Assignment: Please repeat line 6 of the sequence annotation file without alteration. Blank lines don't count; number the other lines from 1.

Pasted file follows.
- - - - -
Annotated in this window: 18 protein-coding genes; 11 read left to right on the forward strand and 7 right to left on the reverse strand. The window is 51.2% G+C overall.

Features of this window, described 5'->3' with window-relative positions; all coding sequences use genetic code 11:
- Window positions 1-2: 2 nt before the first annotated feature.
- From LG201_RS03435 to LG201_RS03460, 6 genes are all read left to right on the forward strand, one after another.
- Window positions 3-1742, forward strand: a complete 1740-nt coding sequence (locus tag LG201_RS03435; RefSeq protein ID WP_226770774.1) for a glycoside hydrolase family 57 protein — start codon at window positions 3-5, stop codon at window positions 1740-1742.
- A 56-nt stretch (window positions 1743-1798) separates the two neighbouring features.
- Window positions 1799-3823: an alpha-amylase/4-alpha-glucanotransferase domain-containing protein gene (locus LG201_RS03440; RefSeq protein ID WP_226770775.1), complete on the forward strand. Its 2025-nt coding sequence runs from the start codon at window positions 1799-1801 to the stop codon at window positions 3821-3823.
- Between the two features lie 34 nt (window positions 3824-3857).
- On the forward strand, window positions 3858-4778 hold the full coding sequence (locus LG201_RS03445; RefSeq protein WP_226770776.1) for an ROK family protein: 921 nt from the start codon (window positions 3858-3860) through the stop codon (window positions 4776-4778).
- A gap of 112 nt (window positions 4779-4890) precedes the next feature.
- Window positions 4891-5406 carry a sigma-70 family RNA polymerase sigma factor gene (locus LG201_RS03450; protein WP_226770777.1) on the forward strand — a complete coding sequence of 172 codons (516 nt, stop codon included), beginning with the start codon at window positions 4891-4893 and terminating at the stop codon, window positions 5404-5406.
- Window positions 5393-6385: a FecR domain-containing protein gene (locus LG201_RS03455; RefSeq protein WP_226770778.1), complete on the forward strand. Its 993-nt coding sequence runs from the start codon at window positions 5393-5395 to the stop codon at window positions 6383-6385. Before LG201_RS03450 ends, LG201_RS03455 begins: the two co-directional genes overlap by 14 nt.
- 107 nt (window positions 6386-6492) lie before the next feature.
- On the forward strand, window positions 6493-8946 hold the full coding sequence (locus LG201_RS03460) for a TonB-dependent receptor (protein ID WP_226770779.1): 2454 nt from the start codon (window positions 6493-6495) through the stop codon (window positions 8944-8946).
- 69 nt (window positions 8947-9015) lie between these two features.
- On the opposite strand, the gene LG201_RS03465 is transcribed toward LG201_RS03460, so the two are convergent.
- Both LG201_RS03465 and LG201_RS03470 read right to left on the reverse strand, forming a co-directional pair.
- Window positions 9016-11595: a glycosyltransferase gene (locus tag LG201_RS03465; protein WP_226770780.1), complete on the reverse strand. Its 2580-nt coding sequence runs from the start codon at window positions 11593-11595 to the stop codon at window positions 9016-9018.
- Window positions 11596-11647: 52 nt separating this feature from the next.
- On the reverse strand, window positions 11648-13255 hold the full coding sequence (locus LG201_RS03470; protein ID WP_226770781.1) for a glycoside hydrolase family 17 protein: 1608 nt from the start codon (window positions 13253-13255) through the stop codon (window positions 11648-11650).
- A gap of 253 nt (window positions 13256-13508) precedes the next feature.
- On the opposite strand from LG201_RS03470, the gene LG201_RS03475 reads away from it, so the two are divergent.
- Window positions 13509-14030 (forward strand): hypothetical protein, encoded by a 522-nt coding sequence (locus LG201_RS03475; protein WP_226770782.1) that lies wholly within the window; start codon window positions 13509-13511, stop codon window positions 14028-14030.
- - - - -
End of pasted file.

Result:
- A 56-nt stretch (window positions 1743-1798) separates the two neighbouring features.